Q. I'm confused about the difference between whole-wheat and whole grain. I thought that whole grain was supposed to be better. Recently I bought some whole-wheat rolls that had 5g of fiber, and the whole grain rolls had only 3g of fiber per serving. Isn't more fiber better? What gives?
Tanya: "Whole grains" is one of the most popular marketing claims and the most confusing. Lately it seems that you can find "made with whole grains" on almost all products, including sugary breakfast cereal. But don't confuse "whole grain" with "whole-wheat." The impression may be that "whole grain" is a good source of fiber. In reality, refined white flour (no fiber)--with just a touch of whole wheat flour added back in - can be listed as "whole grain." That's why many items that say "made with whole grains" have virtually no fiber.
Instead, look for products made from 100% whole-wheat. If "whole wheat flour" is not the first ingredient, skip it. It's the whole wheat flour that contains fiber. Fiber is essential for weight management (it keeps you feeling full on few calories) and for reducing the risk factors for cardiovascular disease, adult onset diabetes, breast and colon cancer.
Q. My question is about "hidden sugars" in processed or prepared foods. What ingredients are really refined sugar but you wouldn't know it by the ingredient on the label? I would love to see a whole list of these ingredients. Thanks!
Tanya: Besides the commonly known names of sugar such as white sugar, brown sugar and powdered sugar, the following are a list of "hidden sugars" often found in processed or prepared foods: turbinado, honey, maple syrup, molasses, fructose, sucrose, high fructose corn syrup, corn syrup, maltose, glucose and fruit juice. As far as the nutritional benefit from sugars, one is not better for you than the other. All simple sugars are empty calories, about four per gram, so remember to consume refined sugar in moderation.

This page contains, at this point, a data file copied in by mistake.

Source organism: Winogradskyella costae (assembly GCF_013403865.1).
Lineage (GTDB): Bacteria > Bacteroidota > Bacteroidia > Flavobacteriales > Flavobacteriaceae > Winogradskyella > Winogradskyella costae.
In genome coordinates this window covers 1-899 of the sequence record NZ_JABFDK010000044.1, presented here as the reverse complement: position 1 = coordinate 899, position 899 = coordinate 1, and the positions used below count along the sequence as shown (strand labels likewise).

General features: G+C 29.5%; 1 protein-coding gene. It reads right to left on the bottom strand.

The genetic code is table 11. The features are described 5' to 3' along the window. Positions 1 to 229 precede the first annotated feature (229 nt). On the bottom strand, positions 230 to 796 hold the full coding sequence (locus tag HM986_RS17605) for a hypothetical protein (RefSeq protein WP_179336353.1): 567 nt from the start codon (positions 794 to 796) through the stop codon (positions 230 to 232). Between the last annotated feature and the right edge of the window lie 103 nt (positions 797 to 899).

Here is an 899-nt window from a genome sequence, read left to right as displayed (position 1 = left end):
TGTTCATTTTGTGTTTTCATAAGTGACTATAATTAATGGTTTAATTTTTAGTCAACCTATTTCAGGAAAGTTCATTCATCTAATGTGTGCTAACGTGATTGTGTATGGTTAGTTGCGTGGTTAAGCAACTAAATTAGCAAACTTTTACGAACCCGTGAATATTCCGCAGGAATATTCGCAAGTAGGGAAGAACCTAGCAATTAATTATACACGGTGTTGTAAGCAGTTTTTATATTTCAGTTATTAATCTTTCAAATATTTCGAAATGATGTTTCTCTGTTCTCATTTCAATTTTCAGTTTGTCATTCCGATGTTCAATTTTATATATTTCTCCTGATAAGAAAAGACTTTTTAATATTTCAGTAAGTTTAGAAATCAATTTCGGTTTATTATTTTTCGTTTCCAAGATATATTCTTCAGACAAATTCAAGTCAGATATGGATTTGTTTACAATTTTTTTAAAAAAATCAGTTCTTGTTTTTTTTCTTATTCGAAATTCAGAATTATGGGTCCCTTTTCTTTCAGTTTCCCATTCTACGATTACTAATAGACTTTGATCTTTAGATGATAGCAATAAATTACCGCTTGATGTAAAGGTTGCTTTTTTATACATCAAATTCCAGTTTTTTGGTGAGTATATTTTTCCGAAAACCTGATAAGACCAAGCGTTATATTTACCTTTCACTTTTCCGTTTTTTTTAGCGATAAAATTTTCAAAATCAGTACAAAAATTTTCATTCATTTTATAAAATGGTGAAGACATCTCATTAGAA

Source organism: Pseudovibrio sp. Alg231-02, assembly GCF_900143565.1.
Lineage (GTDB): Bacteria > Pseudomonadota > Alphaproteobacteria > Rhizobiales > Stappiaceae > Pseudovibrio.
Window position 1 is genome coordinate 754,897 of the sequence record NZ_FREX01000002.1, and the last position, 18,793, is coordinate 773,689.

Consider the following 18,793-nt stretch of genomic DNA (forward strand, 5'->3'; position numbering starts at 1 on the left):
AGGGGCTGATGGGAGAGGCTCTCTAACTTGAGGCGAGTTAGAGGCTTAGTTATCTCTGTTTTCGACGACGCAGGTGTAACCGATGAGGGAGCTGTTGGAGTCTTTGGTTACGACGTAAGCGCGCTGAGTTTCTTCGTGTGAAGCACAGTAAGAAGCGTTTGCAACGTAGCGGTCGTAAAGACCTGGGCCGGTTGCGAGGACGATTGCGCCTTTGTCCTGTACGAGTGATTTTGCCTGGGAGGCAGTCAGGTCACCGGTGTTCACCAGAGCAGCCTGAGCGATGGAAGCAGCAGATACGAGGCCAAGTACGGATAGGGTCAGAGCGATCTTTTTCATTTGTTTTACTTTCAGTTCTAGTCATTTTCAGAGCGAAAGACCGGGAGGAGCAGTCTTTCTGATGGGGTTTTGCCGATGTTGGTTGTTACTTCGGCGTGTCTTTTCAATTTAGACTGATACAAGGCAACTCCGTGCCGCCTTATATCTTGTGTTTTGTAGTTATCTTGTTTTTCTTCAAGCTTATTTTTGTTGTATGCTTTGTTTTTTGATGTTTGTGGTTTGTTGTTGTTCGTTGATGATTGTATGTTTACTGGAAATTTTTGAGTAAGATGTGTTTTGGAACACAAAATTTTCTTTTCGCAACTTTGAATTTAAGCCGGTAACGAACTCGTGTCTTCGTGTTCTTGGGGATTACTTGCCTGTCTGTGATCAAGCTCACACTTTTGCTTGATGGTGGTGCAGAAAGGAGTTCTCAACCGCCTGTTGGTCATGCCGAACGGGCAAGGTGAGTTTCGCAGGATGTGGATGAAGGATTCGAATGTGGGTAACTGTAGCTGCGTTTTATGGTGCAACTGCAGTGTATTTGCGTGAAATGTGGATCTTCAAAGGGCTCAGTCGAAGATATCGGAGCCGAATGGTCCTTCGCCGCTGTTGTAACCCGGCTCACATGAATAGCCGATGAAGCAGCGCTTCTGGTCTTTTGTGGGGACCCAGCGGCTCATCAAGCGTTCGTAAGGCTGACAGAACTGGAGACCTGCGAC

Q. I was wondering if you could explain to me a little bit about high-fructose corn syrup. What is it?
Tanya: High-fructose corn syrup is a high-calorie sweetener derived from corn. It is widely used by manufacturers because of its low cost and is used in so many sweetened products such as breakfast cereals, muffins, soft drinks and salad dressings. Just like any added sugar, high fructose corn syrup can contribute to obesity when consumed in excess.
Q. What are "natural flavors"? I see it on the ingredient list of many things that are considered pure and healthy, it seems such a mystery. If it were so natural, why don't they just come out and say what exactly "it" is?
Tanya: Natural flavors can be ingredients such as ginger, onion powder, black pepper, garlic powder and garlic oil. They may be designated as "natural flavors" because they are substances used mainly for flavor and do not add any nutritional value to the food. Sometimes, food manufacturers label those ingredients as "natural flavors" rather than using the actual name of the ingredient to protect the identity/recipe of the product. For example, if a certain food contains a secret ingredient, the ingredient may be labeled as a natural flavor.
The views and opinions expressed by Tanya Zuckerbrot are those of the individual speaker and do not necessarily represent the views and opinions of Rachael Ray, the television series Rachael Ray, KWP Studios Inc. or any of their respective parent companies, subsidiaries, affiliates or employees.
- latest show clips
- celebrity friends
- cooking videos
- rachael between the scenes
- backstage pass
- tips and stories
- be on the show
- set tour
- audience tickets
- rachael's bio
- what's rach wearing
- rach on the radio
- follow us on twitter
- join us on facebook